We start with the concept of the scriptures being the rule today. Rightly does the Protestant understand that since Scripture was being written, Sola Scritpura could not possibly be what was understood. This in and of itself disqualifies the verse from being used. Ironically, it by nature excludes the entire Bible!
We also must point out that the very context of this passage disqualifies the idea that Paul was teaching the Sacred Scriptures as the sole infallible rule of faith:
But you have fully known my doctrine, manner of life, purpose, faith, longsuffering, love, patience, persecutions, afflictions: such as came upon me at Antioch, at Iconium and at Lystra: what persecutions I endured, and out of them all the Lord delivered me. And all that will live godly in Christ Jesus shall suffer persecution. But evil men and seducers shall grow worse and worse: erring, and driving into error, but continue in those things which you have learned and which have been committed to you. Knowing of whom you have learned them. (2 Tim 3:10-14)When St. Paul wrote this letter, he was about to die. (2 Tim 4:6-10) By this point, St. Paul is not interested in giving lengthy doctrinal treatises. He is concerned with ensuring his teachings are put into good practice. He knows there will be those who come after him, who will do their best at deceiving the faithful. It was for this reason he named the youthful Timothy as elder of the Church of Ephesus. He wishes Timothy to carry out his work within that Church? How did he do this? By citing a few Scriptural passages, and saying "do this?" That is not all he did. Rather, he laid his hands upon Timothy. (2 Tim 1:6.) The very laying of these hands imparted the grace to Timothy to do the job. Even further, he charges Timothy to do likewise to other men, giving them that same grace. (2 Tim 2:2). This is what sets the stage for the third chapter.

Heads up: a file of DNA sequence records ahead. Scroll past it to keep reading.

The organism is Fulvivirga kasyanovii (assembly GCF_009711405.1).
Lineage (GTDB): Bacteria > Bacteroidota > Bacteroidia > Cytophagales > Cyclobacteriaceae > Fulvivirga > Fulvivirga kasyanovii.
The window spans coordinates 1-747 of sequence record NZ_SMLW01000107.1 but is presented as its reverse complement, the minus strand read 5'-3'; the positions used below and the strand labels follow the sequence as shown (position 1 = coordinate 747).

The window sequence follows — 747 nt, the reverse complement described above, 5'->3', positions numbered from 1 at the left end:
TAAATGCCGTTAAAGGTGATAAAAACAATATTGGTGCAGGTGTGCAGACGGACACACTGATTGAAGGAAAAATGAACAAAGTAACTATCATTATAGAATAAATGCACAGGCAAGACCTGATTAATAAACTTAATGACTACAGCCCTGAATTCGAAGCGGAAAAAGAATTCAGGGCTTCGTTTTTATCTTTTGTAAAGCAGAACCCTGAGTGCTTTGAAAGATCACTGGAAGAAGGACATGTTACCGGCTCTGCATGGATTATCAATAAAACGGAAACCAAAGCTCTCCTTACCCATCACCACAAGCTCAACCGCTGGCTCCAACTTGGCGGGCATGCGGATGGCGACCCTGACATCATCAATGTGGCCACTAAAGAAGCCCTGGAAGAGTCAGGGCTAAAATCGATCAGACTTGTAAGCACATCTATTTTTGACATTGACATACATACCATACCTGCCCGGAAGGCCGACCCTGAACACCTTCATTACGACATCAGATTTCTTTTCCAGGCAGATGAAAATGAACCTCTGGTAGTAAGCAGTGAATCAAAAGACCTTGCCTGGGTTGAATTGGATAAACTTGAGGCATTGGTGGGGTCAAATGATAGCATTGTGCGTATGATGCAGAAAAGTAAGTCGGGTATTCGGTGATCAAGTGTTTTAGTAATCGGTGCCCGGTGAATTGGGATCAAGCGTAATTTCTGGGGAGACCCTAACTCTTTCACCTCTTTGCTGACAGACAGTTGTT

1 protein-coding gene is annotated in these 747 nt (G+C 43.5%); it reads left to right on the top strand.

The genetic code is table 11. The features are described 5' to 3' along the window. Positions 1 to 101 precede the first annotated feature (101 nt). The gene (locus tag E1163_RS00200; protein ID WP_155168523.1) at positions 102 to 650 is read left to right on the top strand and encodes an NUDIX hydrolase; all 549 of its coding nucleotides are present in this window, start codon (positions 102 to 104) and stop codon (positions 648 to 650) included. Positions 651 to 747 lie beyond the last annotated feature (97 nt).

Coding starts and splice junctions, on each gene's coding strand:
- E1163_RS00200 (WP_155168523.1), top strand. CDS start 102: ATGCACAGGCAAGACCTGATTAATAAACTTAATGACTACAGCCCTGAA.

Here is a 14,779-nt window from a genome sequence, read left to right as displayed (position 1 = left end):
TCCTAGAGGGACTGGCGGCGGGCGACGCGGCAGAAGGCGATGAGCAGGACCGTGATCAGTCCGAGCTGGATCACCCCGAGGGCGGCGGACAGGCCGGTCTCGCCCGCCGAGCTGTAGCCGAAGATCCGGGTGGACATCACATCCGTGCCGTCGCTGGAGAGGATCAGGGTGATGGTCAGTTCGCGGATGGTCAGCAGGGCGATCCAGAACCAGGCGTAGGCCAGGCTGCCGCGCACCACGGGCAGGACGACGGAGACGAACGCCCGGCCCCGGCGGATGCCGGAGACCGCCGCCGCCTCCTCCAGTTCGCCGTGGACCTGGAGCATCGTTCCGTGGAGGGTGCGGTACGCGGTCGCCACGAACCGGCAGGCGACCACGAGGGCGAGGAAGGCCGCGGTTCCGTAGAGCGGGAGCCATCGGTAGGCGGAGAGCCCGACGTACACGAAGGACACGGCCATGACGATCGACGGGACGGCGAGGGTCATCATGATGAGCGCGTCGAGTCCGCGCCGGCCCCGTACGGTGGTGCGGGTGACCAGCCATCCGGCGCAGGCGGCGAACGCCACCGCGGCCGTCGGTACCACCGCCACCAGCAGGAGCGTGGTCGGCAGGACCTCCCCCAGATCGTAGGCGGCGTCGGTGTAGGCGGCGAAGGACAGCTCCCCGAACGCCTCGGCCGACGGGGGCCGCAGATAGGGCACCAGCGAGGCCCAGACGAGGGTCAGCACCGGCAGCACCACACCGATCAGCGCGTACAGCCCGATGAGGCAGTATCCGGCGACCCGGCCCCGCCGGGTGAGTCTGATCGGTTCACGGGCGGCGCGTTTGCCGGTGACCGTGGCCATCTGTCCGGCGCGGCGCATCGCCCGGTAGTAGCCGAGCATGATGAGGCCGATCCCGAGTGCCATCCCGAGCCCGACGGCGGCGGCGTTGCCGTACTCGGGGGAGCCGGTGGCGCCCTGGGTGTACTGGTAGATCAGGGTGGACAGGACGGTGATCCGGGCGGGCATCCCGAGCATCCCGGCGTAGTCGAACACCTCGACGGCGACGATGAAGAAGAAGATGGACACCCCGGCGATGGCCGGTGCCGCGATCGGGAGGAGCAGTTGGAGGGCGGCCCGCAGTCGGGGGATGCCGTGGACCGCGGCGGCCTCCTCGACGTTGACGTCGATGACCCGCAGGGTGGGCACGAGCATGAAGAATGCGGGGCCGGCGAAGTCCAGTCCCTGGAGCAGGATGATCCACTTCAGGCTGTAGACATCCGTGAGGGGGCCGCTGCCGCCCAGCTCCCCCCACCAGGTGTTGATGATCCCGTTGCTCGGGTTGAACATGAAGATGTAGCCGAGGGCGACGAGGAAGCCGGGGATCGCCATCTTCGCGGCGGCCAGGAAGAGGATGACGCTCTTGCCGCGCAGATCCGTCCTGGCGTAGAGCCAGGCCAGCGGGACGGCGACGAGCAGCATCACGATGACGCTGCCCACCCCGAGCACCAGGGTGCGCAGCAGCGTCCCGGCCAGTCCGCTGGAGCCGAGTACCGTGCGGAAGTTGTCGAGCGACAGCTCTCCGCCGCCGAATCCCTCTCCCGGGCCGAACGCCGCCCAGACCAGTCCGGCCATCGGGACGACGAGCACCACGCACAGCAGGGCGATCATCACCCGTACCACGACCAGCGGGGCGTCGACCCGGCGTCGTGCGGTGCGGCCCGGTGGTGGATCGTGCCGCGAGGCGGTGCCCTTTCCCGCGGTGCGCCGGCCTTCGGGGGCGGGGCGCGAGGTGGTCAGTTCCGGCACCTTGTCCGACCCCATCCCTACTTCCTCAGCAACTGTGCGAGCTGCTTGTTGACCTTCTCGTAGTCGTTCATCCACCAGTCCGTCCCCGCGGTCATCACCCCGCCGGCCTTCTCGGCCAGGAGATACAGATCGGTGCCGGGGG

At this point we come to Paul's charge to remember what has been learned and which have been committed to you. From this text, we see that Timothy is given a sacred obligation from Paul. Paul gave him the Gospel, and Timothy is to protect sound doctrine in its fullness. The focus is not just on the Scriptures, but on the entirety of the message of God. Timothy had the entirety of Paul's teachings to safeguard. They came through the Scriptures, and through his oral testimony. Both had to be safeguarded completely, hence the need for grace which came upon the imposition of hands. To see to it that this occurs, Paul cites his own example and testimony, which is to always be with Timothy, and his future successors. Here we see the Catholic teaching of Apostolic succession, as well as that lived Tradition of the Church. Far from giving only one rule of faith, we see that he places his teaching, in the oral lived experience alongside the written, without distinction.
The only way one can read Sola Scriptura into this text is through anachronism. One builds up a set of inferences and presuppositions, and wrestles the meaning into the text. If we are to be Christians firmly dedicated to the Word of God, we cannot allow this.